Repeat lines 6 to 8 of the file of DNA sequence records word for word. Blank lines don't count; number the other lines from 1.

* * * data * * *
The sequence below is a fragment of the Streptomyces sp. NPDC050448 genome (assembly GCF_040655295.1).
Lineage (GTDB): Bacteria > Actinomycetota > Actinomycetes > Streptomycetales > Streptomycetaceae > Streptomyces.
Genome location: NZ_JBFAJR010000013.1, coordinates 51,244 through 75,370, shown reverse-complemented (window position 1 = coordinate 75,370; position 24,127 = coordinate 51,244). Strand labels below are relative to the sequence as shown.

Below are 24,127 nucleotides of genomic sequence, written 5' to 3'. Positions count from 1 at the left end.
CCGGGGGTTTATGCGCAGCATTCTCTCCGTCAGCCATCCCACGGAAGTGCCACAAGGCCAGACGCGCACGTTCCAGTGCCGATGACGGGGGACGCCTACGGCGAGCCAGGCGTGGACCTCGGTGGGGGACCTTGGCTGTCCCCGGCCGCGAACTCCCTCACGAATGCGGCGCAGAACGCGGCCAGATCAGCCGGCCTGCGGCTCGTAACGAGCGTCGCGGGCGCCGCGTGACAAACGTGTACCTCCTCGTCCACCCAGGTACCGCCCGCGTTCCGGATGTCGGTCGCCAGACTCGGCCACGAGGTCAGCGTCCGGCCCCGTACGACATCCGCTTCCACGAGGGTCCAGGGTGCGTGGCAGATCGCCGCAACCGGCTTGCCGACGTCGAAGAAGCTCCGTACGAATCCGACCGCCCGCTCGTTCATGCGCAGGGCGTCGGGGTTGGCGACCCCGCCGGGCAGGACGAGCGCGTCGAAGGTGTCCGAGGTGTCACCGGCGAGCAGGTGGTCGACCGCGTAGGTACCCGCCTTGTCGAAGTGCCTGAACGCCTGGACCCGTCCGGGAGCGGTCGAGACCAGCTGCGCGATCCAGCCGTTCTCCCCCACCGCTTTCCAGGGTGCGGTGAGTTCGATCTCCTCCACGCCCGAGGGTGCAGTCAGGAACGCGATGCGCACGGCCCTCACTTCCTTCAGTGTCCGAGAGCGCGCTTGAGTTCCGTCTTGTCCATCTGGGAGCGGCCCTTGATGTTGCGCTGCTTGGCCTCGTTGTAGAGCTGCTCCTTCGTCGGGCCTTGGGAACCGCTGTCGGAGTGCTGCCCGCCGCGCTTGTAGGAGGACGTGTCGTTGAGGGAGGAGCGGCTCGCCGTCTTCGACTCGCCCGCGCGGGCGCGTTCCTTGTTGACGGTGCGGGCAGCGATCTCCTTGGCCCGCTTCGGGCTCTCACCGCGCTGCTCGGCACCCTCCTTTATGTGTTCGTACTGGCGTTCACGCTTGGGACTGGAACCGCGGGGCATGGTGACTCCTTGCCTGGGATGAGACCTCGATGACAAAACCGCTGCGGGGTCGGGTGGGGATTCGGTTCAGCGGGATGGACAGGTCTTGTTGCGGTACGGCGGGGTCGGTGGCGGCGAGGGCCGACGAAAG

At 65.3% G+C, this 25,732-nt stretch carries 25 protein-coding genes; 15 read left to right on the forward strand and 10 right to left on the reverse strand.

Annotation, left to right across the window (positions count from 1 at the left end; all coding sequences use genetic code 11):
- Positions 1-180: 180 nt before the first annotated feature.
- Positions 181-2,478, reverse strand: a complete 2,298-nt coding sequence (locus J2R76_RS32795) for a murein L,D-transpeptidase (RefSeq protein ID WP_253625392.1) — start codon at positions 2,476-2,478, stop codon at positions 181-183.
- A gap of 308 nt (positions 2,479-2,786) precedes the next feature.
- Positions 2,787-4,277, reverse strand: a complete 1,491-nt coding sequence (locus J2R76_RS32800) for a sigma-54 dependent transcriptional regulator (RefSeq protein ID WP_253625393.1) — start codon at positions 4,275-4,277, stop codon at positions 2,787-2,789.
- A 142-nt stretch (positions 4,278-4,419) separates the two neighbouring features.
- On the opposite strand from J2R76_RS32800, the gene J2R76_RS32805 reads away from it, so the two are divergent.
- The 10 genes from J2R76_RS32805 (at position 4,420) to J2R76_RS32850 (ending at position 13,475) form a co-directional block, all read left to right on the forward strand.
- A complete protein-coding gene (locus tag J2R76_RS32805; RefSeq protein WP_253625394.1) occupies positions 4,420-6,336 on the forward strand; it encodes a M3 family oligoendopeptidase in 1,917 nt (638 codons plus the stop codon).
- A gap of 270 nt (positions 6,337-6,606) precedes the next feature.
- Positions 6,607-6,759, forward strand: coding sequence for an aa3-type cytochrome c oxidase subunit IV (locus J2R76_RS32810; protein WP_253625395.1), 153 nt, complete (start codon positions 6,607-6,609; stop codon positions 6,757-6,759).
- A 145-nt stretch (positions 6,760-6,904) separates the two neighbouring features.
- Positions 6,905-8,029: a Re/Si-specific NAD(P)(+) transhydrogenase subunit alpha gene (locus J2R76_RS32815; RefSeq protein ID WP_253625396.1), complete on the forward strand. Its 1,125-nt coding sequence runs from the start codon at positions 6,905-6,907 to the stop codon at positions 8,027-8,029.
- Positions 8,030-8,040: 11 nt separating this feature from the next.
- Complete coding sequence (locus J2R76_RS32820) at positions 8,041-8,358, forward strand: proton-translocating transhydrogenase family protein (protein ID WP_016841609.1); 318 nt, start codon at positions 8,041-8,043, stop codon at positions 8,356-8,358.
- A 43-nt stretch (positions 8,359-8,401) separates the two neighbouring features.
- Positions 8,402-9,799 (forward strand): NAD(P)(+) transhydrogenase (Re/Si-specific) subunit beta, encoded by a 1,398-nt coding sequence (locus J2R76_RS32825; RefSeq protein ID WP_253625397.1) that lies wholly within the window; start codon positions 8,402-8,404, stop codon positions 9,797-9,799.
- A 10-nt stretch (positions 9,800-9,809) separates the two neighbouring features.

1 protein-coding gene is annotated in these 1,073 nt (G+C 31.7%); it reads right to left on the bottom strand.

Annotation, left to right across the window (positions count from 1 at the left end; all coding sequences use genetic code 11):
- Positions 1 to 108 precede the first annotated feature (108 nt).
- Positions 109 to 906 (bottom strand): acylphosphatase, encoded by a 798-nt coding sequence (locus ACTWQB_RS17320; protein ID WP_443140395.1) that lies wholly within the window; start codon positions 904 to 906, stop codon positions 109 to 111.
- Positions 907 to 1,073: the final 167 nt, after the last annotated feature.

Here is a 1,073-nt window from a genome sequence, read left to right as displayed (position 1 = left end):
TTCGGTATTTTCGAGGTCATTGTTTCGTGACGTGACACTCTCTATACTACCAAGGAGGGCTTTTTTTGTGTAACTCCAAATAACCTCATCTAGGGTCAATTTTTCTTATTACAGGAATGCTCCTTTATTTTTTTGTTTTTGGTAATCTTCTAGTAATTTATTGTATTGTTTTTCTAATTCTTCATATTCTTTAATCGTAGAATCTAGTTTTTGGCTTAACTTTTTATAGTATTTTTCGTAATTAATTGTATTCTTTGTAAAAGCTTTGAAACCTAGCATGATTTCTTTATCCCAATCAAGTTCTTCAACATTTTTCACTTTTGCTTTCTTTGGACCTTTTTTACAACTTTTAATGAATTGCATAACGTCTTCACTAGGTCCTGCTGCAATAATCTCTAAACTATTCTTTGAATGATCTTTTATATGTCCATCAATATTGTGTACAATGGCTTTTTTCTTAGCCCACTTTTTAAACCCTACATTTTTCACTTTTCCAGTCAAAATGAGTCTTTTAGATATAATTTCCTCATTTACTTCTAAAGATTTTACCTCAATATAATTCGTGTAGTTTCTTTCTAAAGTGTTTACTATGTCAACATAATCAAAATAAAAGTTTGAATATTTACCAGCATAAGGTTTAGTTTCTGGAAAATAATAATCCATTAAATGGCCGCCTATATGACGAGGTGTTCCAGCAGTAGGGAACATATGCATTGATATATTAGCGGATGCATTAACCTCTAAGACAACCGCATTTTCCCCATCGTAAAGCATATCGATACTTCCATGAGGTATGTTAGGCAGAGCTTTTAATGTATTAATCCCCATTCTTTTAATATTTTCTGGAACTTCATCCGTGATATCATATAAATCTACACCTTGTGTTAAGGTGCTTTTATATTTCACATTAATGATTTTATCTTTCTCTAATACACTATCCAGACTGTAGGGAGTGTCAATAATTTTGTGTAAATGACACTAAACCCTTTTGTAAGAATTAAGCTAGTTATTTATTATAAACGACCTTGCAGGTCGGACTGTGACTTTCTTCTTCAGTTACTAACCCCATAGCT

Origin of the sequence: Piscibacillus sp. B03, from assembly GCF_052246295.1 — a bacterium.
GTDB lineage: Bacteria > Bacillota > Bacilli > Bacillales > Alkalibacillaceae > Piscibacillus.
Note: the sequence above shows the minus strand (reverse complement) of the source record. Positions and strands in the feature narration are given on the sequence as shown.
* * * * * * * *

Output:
At 65.3% G+C, this 25,732-nt stretch carries 25 protein-coding genes; 15 read left to right on the forward strand and 10 right to left on the reverse strand.

Annotation, left to right across the window (positions count from 1 at the left end; all coding sequences use genetic code 11):
- Positions 1-180: 180 nt before the first annotated feature.